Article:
Posted by: janpierce | October 18, 2010

Thomas and Akanksha

       It’s just a month until we leave for India and there is so much to do first. I’ve been thinking about all the ones we love over there and how their lives have changed since we met them. When Roger met Akanksha she was just a little girl of about nine years who had been living and scavenging at the dump. She came to the orphanage through a summer Bible camp and in time changed her name to Akanksha, Hope, because Ilamma is the name of a Hindu goddess. Then at the age of about 14 she ran away from the orphanage and married her cousin, Kalyan. They had been promised by their parents in marriage at birth. Their tribal group, the Buduga Jangam, used to be folk singers, people who traveled and sang old folk songs, rang bells and blessed people in exchange for alms. They also wove grass mats and ate things like birds and snakes. Now they are mostly day laborers in the rice fields. They still live in very simple homes constructed of whatever is available, plastic, pieces of metal, boards, and the like.

We were fortunate to be able to find Kalyan and Akanksha soon after their marriage through an older cousin. Now they have finished a year of Bible School and are enrolled in a different Bible school this year. Kalyan, meaning happiness, but also linked to  a Hindu god, changed his name to Thomas and they both want to serve God. It really is a miracle that we have been able to keep in touch with them. We help them with small daily living expenses and their room and board is free through the Bible School. Akanksha will deliver their first baby sometime in December and we hope to visit them after our son’s wedding in Bangalore.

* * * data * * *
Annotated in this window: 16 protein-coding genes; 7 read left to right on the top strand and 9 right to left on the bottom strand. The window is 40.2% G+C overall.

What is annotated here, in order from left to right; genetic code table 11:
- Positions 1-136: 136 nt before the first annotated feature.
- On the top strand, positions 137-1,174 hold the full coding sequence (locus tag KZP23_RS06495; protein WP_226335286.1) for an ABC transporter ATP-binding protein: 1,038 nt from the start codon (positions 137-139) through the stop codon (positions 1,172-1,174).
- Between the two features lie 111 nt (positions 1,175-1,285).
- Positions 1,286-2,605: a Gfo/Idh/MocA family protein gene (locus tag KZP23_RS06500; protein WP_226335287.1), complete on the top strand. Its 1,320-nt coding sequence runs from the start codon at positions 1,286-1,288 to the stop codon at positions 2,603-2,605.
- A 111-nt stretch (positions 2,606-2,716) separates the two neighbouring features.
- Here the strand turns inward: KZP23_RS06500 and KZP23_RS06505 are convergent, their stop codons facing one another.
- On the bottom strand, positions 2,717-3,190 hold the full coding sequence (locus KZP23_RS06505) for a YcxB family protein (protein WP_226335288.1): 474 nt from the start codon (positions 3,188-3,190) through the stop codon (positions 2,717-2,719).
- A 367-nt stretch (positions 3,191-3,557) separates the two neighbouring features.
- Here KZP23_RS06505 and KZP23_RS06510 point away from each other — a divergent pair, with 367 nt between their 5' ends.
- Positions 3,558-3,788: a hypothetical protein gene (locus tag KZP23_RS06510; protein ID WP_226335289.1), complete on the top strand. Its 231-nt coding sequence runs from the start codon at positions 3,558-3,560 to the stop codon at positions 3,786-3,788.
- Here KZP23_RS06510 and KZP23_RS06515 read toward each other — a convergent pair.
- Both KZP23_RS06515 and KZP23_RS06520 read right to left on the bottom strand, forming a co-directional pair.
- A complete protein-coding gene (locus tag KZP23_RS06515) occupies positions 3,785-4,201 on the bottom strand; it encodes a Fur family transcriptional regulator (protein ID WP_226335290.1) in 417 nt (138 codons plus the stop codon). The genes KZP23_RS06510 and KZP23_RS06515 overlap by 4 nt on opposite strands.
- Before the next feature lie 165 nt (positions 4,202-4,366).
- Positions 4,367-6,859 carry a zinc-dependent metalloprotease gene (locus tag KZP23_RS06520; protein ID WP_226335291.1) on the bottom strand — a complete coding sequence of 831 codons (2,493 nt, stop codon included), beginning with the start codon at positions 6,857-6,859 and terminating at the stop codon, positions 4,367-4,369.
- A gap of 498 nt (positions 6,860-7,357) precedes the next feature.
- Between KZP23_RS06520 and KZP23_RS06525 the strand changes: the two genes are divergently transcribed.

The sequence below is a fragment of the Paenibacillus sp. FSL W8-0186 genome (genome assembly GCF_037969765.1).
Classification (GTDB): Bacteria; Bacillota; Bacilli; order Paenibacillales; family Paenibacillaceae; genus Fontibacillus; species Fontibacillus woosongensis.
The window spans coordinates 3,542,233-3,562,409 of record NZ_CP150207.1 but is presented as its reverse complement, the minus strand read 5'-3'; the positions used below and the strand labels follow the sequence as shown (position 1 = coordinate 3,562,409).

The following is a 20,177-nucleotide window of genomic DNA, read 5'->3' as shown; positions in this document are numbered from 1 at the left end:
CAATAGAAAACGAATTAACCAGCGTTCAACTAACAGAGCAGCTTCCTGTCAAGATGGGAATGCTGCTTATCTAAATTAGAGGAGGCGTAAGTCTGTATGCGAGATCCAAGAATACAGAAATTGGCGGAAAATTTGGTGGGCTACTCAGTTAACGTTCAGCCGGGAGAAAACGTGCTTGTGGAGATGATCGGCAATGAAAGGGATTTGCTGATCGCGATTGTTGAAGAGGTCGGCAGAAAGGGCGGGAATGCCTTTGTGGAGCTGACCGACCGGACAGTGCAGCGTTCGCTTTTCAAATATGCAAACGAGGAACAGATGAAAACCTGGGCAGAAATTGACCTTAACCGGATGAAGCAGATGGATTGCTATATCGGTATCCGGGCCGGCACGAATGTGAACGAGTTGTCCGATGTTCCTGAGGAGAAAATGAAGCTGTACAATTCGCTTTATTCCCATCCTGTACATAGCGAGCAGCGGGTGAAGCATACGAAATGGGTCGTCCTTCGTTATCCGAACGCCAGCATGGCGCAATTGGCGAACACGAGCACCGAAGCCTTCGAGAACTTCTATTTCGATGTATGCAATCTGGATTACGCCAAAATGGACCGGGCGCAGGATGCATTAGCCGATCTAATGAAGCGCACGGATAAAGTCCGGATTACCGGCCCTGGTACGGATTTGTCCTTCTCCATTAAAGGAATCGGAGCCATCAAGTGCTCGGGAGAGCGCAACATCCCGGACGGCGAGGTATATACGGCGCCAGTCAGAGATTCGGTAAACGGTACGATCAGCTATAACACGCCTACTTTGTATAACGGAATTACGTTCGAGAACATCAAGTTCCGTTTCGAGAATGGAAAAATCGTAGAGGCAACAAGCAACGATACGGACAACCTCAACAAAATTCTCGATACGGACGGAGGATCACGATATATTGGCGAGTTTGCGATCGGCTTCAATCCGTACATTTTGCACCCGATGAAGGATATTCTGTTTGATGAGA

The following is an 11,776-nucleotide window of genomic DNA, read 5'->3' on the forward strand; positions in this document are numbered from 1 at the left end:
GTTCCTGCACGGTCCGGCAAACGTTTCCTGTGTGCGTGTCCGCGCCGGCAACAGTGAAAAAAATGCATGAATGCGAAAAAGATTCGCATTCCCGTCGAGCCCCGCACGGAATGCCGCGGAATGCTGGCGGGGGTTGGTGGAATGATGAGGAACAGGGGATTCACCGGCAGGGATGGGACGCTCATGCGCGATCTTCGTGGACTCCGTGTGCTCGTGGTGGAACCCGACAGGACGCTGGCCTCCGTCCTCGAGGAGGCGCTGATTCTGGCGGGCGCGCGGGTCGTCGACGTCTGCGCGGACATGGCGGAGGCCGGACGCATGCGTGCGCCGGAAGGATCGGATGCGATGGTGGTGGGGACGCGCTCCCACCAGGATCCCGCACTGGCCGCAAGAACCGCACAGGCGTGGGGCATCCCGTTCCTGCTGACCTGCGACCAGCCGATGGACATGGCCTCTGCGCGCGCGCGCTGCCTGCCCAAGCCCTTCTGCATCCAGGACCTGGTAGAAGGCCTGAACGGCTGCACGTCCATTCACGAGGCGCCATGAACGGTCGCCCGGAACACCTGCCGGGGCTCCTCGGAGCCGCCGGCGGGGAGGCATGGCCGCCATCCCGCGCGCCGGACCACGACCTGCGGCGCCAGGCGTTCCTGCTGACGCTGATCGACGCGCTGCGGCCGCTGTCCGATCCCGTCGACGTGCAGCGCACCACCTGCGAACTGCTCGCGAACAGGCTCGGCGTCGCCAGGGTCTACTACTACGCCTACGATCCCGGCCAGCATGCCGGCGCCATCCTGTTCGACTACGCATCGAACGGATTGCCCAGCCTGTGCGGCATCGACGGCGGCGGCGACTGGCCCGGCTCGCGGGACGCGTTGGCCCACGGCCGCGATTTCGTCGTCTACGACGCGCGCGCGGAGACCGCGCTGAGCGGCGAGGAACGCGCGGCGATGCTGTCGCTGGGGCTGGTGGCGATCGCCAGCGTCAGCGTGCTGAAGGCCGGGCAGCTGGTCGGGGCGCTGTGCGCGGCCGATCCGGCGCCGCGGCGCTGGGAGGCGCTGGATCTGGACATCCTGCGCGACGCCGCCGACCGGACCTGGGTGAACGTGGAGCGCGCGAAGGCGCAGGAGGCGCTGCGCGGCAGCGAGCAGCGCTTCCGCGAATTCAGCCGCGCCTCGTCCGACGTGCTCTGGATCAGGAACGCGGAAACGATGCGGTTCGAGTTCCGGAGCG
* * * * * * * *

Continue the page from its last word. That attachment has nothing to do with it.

What will God do with this young couple who come out of abject poverty, but are willing to serve Him? We’ve learned to look past the poor living conditions and the appearances, to the hearts of the people and their vision for ministry. May God bless this couple and their family. We trust that God will use them to share the love of Jesus with their people and we count it a privilege to be part of their lives.


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